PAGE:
Beckwith, Christopher I. 2022. The Scythian Empire: Central Eurasia and the Birth of the Classical Age from Persia to China. Princeton & Oxford: Princeton University Press.
In the late 8th and early 7th centuries BCE, Scythian warriors conquered and unified most of the vast Eurasian continent, creating an innovative empire that would give birth to the age of philosophy and the Classical age across the ancient world—in the West, the Near East, India, and China. Mobile horse herders who lived with their cats in wheeled felt tents, the Scythians made stunning contributions to world civilization—from capital cities and strikingly elegant dress to political organization and the world-changing ideas of Buddha, Zoroaster, and Laotzu—Scythians all. In The Scythian Empire, Christopher I. Beckwith presents a major new history of a fascinating but often forgotten empire that changed the course of history.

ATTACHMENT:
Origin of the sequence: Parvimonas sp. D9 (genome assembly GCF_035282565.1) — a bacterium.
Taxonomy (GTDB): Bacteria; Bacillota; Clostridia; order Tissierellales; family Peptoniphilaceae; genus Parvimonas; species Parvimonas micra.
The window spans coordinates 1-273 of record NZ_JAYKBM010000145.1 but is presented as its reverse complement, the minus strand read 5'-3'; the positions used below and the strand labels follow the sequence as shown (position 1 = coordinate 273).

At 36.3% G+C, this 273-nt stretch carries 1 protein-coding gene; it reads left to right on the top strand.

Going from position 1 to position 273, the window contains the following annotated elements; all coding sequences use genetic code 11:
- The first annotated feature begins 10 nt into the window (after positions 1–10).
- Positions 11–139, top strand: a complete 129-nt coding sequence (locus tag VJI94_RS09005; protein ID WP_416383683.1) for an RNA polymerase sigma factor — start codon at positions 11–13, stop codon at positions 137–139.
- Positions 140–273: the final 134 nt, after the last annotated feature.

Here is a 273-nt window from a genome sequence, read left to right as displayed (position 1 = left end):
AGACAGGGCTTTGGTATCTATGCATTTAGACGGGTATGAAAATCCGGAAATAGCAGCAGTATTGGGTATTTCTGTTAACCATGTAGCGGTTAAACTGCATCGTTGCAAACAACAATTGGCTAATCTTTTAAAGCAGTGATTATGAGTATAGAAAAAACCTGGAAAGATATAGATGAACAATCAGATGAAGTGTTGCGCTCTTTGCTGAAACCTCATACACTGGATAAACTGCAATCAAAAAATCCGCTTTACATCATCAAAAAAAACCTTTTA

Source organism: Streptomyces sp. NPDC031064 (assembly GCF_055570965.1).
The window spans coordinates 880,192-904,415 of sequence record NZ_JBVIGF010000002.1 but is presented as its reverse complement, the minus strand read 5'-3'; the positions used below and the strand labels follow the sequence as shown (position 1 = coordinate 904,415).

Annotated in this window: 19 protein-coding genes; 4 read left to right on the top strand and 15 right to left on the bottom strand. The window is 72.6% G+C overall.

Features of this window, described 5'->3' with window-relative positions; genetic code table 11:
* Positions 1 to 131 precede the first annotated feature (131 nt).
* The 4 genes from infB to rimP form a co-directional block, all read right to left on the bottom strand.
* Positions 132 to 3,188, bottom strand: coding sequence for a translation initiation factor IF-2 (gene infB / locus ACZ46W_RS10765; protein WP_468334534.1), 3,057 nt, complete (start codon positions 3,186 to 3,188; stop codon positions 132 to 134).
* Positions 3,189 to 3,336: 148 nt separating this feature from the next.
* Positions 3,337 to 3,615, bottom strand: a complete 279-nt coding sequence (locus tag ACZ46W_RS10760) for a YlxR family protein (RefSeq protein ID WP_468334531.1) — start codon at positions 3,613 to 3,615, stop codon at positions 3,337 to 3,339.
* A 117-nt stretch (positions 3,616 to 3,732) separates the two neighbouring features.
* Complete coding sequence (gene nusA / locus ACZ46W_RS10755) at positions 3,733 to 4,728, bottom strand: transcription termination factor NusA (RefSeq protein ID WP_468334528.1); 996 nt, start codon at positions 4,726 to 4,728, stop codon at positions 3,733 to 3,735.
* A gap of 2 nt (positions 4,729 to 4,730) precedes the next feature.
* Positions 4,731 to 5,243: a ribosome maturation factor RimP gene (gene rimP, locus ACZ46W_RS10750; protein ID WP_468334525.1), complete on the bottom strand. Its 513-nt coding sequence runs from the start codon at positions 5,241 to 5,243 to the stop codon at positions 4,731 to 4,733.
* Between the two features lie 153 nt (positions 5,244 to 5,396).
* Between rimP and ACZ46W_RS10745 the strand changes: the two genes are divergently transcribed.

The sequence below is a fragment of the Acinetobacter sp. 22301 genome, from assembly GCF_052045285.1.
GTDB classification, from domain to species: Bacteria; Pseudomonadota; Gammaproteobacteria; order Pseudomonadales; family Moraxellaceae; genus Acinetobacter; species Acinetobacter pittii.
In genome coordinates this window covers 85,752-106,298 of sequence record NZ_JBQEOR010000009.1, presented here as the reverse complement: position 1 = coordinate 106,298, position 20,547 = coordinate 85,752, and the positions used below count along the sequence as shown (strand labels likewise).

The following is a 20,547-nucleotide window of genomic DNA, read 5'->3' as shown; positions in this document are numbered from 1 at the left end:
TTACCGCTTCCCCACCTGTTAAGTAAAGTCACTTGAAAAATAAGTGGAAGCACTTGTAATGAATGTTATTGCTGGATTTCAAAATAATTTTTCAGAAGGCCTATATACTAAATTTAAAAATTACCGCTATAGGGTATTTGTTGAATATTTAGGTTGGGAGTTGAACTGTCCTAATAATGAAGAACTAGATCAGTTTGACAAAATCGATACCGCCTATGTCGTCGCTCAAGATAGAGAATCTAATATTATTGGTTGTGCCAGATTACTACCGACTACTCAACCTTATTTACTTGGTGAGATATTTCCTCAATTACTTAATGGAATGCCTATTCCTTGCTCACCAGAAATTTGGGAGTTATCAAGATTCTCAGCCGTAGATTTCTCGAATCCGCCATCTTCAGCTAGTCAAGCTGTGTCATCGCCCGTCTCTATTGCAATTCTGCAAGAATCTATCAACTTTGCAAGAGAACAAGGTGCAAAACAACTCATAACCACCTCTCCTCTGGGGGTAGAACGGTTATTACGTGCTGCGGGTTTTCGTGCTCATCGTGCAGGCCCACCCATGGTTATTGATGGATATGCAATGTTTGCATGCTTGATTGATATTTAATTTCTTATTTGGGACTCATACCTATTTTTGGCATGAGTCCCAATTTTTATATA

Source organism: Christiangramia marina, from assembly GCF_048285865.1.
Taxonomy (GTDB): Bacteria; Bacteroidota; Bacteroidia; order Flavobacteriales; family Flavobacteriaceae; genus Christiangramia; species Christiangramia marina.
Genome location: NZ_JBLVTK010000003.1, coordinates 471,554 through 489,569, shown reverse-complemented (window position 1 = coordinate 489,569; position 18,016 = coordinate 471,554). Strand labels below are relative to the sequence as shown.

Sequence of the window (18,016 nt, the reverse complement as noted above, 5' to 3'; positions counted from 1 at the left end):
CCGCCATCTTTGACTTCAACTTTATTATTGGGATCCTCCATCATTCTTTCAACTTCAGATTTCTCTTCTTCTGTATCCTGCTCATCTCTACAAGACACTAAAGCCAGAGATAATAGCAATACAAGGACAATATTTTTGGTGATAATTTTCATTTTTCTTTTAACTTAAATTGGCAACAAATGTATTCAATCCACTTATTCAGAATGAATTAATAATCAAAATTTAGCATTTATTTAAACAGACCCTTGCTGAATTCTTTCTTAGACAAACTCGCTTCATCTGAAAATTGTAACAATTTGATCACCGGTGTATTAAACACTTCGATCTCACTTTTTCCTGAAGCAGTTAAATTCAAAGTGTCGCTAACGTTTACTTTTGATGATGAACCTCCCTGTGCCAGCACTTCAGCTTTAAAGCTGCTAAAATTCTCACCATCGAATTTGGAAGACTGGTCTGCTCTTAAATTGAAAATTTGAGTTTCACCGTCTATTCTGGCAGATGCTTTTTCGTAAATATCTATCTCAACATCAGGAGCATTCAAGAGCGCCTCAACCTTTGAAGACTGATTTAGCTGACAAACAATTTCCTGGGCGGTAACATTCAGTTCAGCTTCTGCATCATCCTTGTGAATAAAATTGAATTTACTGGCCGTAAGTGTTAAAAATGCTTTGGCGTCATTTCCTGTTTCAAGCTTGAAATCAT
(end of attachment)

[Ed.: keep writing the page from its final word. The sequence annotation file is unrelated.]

At its height, the Scythian Empire stretched west from Mongolia and ancient northeast China to northwest Iran and the Danube River, and in Central Asia reached as far south as the Arabian Sea. The Scythians also ruled Media and Chao, crucial frontier states of ancient Iran and China. By ruling over and marrying the local peoples, the Scythians created new cultures that were creole Scythian in their speech, dress, weaponry, and feudal socio-political structure. As they spread their language, ideas, and culture across the ancient world, the Scythians laid the foundations for the very first Persian, Indian, and Chinese empires.